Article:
Following a preview launch at the closing of 24hours/25days at New Capital, Forever and Always, the joint curatorial venture of Billy Joyce and Brook Sinkinson Withrow debuted at their Pilsen location last Friday night with a screening of Dreamgirl by Sarah Condo work and a musical performance by Younger.
Forever and Always curators Joyce and Withrow by Matthew Joynt
While the Forever and Always main focus is on programming (they have a lecture by Willy Smart scheduled for March 5th), the space features an ongoing “exhibition” of artwork as well. Whether or not this is a clever ploy to decorate the curators’ apartment remains unclear.
“Its not like someone is trying to hide that it’s an apartment. The art is just where it is. It’s like a return to not giving a shit.” – unnamed source (Michael Kloss)
They Won’t Roll Themselves
Can’t get enough irreverent internet in your tumblr digest? Is The Jogging becoming too relevant for your taste? Enter #NYCartlife. Just a couple SAIC to NYC transplants and their NY Advanced Painting analogs posting selfies and bad art history jokes. #thankmelaterorneveritscool
At last weeks opening for #WITH at ACRE Projects, exhibiting artist, Kristina Paabus, introduced What’s the T? to “#SOYEAHDUH” and we are forever grateful. After doing a little researchWTT? learned the blog was created by Wicker Park’s Lisa Frame. Frame is also the creator of “Mugshot-Monday,” which is unfortunately just a bunch of people and their coffee cups.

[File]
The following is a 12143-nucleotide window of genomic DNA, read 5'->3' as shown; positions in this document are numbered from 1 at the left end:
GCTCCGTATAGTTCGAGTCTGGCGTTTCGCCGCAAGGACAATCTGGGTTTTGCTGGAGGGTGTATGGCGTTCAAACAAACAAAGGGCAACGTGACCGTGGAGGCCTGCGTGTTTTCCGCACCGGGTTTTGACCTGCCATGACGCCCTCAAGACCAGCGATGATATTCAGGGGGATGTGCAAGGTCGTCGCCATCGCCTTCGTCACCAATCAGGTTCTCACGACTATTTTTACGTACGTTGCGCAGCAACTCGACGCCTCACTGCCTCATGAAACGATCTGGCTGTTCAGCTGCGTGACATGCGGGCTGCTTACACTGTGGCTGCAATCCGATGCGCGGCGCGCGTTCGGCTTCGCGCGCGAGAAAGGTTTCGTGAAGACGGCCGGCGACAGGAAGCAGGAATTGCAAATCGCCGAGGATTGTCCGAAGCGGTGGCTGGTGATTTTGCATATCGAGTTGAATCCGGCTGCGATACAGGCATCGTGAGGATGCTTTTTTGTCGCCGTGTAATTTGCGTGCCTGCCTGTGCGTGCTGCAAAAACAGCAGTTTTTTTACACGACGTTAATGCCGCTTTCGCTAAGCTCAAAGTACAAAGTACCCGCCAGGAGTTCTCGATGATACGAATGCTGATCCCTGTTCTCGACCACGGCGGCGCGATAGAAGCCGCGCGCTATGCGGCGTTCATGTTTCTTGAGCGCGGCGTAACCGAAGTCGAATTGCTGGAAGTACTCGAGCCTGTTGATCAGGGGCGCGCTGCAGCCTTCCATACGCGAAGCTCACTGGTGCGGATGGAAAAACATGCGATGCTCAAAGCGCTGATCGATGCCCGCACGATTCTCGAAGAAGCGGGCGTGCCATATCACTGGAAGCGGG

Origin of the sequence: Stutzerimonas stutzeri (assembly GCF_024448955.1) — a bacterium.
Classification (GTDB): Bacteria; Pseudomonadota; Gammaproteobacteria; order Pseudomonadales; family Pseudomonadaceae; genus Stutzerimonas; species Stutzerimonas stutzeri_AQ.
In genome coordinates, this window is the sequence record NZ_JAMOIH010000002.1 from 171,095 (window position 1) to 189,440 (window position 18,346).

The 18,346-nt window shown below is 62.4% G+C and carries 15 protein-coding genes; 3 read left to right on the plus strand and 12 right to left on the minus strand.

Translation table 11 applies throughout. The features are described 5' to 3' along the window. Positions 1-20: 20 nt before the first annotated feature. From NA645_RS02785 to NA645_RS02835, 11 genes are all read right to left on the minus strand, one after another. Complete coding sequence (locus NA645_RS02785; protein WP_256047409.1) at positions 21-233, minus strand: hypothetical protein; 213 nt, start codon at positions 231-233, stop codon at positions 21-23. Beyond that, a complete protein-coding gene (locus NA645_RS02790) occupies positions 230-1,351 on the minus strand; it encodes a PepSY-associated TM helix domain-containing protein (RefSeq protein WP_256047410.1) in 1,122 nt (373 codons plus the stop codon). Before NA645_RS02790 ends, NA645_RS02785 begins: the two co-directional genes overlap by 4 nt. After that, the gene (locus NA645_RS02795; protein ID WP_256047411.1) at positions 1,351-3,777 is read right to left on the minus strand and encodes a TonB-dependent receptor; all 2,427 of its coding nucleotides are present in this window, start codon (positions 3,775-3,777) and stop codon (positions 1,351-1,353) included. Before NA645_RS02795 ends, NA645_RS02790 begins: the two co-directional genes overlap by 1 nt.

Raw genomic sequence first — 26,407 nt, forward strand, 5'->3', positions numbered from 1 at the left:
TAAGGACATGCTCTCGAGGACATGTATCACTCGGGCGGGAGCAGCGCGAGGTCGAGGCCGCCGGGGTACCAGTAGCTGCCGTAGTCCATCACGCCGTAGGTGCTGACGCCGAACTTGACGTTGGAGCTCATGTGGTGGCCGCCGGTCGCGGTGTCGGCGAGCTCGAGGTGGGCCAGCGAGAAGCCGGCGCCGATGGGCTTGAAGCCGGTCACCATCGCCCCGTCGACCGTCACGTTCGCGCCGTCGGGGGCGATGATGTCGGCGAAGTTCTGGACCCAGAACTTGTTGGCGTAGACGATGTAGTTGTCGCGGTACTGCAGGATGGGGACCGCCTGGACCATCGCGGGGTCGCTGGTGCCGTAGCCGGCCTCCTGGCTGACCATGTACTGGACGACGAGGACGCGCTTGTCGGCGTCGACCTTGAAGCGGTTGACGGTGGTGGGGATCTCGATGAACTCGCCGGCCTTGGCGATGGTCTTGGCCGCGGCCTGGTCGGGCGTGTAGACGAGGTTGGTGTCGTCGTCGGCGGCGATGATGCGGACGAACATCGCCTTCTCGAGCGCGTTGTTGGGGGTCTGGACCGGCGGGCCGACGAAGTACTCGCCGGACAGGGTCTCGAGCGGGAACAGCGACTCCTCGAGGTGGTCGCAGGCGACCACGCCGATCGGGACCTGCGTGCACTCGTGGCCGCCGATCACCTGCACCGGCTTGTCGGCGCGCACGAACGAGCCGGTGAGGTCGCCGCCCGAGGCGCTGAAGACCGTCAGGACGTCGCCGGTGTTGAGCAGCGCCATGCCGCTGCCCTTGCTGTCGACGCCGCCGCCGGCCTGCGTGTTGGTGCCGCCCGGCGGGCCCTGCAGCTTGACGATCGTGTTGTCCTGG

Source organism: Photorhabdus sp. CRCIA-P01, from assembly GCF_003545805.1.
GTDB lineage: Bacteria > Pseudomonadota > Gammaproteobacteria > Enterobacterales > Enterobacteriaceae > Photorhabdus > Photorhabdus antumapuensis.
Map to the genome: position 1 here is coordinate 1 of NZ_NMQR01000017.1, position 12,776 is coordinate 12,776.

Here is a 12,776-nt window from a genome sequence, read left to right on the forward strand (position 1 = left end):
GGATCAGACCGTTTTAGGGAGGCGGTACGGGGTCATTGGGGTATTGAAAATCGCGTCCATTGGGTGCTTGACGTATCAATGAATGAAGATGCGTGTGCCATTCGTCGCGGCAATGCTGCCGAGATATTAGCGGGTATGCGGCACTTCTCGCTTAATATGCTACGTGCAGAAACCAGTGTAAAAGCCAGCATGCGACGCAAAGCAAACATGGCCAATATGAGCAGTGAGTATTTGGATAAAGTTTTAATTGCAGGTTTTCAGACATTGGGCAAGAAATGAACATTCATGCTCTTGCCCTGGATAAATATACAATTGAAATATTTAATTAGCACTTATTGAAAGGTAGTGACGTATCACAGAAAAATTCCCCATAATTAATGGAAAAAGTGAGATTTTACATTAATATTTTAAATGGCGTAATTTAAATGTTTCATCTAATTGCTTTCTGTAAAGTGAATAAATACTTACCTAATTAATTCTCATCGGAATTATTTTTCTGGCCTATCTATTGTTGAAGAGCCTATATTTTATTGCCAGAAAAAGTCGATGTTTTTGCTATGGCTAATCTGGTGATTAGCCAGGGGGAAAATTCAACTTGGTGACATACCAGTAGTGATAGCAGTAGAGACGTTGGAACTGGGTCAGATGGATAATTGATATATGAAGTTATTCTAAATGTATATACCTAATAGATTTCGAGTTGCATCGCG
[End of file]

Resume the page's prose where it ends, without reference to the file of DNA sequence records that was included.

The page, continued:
The legislation furthermore provides this blogger with the perfect context in which to repost the recent Temporary Alliegance flag by h.melt. The installation of the flag pole outside of UIC was concieved by Philip von Zweck and functions as an opportunity for others to exercise freedom of expression.
After slamming several prominent galleries, curators and artists in his article “Friends Curating Friends” for New City, local art critic and curmudgeon, Pedro Velez, took to Facebook last week to gloat over his own accomplishments of curating exhibitions and making artists cry while simultaneously chastising more victims.
LVL3 was unharmed.
Velez’s heart failed to grow three sizes that day.
Terry Myers offeres one of the most not-crazy responses to Velez’s article on the illustrious and longwinded Foumberg thread:
What could Nadar have been thinking when he offered his photography studio for his friends to have their first show in Paris? And what about the activities of all of those friends at the Cabaret Voltaire? Not to mention that pointless “Freeze” show in London. Shocking, but thankfully none of these artists had to call themselves curators.